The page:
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Effects of Amino Acid Insertions in the Cysteine-Rich Domain of the MHV-A59 Spike Protein on Cell Fusion

  • Kevin W. Chang
  • James L. Gombold
Chapter
Part of the Advances in Experimental Medicine and Biology book series (AEMB, volume 494)

Abstract

The spike protein is a key determinant in the pathogenesis of mouse hepatitis virus strain A59 (Hingley et al., 1994). The spike is a type I viral envelope glycoprotein that mediates receptor-binding and viral entry through virus-cell fusion. In addition, when present on the cell surface, the spike can also mediate cell-cell fusion between infected and neighboring cells. During maturation, the spike protein is post-translationally cleaved into two 90 kDa subunits, S1 and S2. Unlike other viral fusion proteins, fusion mediated by the spike protein does not require a cleavage step that liberates a fusion peptide on the N-terminus of the membrane bound subunit (Bos et al., 1997; Bos et al, 1995; Gombold et al., 1993). Instead, a portion of heptad repeat 1 has been suggested to serve as an internal fusion peptide (Luo and Weiss, 1998a; Luo and Weiss, 1998b). In the current model of fusion, fusion peptides are proposed to mediate lipid mixing between the outer leaflets of the viral envelope and cell membrane. This leads to an intermediate stage, termed hemifusion, in which the inner leaflets remain intact. Resolution of hemifusion is thought to be mediated by the transmembrane anchor. Among coronaviruses, there is significant sequence conservation within the spike transmembrane anchor and cysteine-rich (cys) domain. Both the transmembrane anchor and the cys domain of the spike protein have been shown to be necessary for cell-cell fusion activity (Bos et al., 1995; Chang et al., 2000). In this report, we examine how changes in the length of the transmembrane anchor and the consequent change in spacing of the cys domain affect cell fusion activity.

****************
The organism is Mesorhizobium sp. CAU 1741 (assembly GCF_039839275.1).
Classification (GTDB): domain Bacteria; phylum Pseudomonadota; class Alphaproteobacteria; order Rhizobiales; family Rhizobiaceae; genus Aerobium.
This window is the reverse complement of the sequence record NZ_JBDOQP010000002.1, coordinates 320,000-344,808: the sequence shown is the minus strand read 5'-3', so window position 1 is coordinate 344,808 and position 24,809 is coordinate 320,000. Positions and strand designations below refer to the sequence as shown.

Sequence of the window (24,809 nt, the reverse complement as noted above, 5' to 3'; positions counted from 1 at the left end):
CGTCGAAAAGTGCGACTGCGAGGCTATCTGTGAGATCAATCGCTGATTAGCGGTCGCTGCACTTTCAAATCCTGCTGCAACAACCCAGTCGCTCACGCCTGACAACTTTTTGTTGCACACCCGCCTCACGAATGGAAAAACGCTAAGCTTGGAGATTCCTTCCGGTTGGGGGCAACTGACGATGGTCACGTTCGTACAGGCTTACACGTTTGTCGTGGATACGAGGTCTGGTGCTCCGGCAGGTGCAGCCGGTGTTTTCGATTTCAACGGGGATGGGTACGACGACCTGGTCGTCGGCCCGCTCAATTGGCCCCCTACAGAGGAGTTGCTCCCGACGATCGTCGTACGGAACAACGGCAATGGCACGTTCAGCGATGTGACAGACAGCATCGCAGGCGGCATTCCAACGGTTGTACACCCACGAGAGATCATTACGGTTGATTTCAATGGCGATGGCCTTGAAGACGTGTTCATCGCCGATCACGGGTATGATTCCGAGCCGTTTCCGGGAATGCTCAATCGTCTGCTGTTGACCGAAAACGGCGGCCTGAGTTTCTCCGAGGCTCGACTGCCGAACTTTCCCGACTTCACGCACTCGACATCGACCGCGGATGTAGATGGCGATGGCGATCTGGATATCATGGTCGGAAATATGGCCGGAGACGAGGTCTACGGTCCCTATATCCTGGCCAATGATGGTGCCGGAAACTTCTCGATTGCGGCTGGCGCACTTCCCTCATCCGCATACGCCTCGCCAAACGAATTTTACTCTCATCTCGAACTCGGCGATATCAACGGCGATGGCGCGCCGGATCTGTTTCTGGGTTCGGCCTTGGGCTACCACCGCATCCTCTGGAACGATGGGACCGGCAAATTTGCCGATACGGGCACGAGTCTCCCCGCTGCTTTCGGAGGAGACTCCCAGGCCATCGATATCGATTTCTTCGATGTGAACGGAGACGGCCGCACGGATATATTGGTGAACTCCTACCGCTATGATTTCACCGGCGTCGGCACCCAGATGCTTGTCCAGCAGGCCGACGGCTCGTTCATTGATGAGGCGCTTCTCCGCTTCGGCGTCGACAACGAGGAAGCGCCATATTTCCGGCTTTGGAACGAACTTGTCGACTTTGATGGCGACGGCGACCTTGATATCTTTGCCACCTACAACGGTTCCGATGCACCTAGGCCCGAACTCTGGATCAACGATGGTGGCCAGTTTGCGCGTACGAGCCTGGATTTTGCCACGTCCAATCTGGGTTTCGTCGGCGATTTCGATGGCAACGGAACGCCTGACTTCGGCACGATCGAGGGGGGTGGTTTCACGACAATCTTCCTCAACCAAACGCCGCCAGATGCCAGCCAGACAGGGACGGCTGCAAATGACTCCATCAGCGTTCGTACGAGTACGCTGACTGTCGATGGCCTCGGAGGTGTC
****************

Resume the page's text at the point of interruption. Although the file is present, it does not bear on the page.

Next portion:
Keywords

Fusion Activity Spike Protein Amino Acid Insertion Viral Fusion Protein Transmembrane Anchor 
These keywords were added by machine and not by the authors. This process is experimental and the keywords may be updated as the learning algorithm improves.

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Copyright information

© Springer Science+Business Media New York 2001

Authors and Affiliations

  • Kevin W. Chang
    • 1
  • James L. Gombold
    • 1
  1. 1.Department of Microbiology and ImmunologyLouisiana State University Health Sciences CenterShreveportUSA

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